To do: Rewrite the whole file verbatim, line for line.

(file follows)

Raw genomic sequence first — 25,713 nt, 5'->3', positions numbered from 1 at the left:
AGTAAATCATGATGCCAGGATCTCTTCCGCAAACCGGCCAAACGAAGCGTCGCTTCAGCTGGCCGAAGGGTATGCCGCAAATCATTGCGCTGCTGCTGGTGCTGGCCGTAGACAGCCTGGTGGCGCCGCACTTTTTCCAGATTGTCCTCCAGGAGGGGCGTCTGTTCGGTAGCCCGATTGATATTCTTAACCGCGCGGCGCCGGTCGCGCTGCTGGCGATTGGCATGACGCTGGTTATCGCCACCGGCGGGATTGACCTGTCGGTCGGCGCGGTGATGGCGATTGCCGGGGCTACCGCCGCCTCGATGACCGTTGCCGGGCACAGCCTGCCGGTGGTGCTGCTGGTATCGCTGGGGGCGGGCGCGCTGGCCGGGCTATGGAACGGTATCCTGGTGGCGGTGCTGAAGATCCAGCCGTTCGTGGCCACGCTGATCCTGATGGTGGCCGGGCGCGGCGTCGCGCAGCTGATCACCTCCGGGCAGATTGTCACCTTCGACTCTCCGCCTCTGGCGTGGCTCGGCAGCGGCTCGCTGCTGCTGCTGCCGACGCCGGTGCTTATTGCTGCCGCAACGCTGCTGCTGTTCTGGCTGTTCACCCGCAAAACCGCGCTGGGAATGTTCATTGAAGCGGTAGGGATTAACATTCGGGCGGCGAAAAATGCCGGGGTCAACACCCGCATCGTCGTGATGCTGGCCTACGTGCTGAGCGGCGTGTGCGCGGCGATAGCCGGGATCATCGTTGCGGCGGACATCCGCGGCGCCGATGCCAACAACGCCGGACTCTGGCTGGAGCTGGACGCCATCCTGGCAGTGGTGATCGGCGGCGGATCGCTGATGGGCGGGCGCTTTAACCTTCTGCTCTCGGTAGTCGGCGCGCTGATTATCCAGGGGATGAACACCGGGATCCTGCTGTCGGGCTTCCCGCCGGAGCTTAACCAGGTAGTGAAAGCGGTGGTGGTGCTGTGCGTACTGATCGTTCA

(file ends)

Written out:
Raw genomic sequence first — 25,713 nt, 5'->3', positions numbered from 1 at the left:
AGTAAATCATGATGCCAGGATCTCTTCCGCAAACCGGCCAAACGAAGCGTCGCTTCAGCTGGCCGAAGGGTATGCCGCAAATCATTGCGCTGCTGCTGGTGCTGGCCGTAGACAGCCTGGTGGCGCCGCACTTTTTCCAGATTGTCCTCCAGGAGGGGCGTCTGTTCGGTAGCCCGATTGATATTCTTAACCGCGCGGCGCCGGTCGCGCTGCTGGCGATTGGCATGACGCTGGTTATCGCCACCGGCGGGATTGACCTGTCGGTCGGCGCGGTGATGGCGATTGCCGGGGCTACCGCCGCCTCGATGACCGTTGCCGGGCACAGCCTGCCGGTGGTGCTGCTGGTATCGCTGGGGGCGGGCGCGCTGGCCGGGCTATGGAACGGTATCCTGGTGGCGGTGCTGAAGATCCAGCCGTTCGTGGCCACGCTGATCCTGATGGTGGCCGGGCGCGGCGTCGCGCAGCTGATCACCTCCGGGCAGATTGTCACCTTCGACTCTCCGCCTCTGGCGTGGCTCGGCAGCGGCTCGCTGCTGCTGCTGCCGACGCCGGTGCTTATTGCTGCCGCAACGCTGCTGCTGTTCTGGCTGTTCACCCGCAAAACCGCGCTGGGAATGTTCATTGAAGCGGTAGGGATTAACATTCGGGCGGCGAAAAATGCCGGGGTCAACACCCGCATCGTCGTGATGCTGGCCTACGTGCTGAGCGGCGTGTGCGCGGCGATAGCCGGGATCATCGTTGCGGCGGACATCCGCGGCGCCGATGCCAACAACGCCGGACTCTGGCTGGAGCTGGACGCCATCCTGGCAGTGGTGATCGGCGGCGGATCGCTGATGGGCGGGCGCTTTAACCTTCTGCTCTCGGTAGTCGGCGCGCTGATTATCCAGGGGATGAACACCGGGATCCTGCTGTCGGGCTTCCCGCCGGAGCTTAACCAGGTAGTGAAAGCGGTGGTGGTGCTGTGCGTACTGATCGTTCA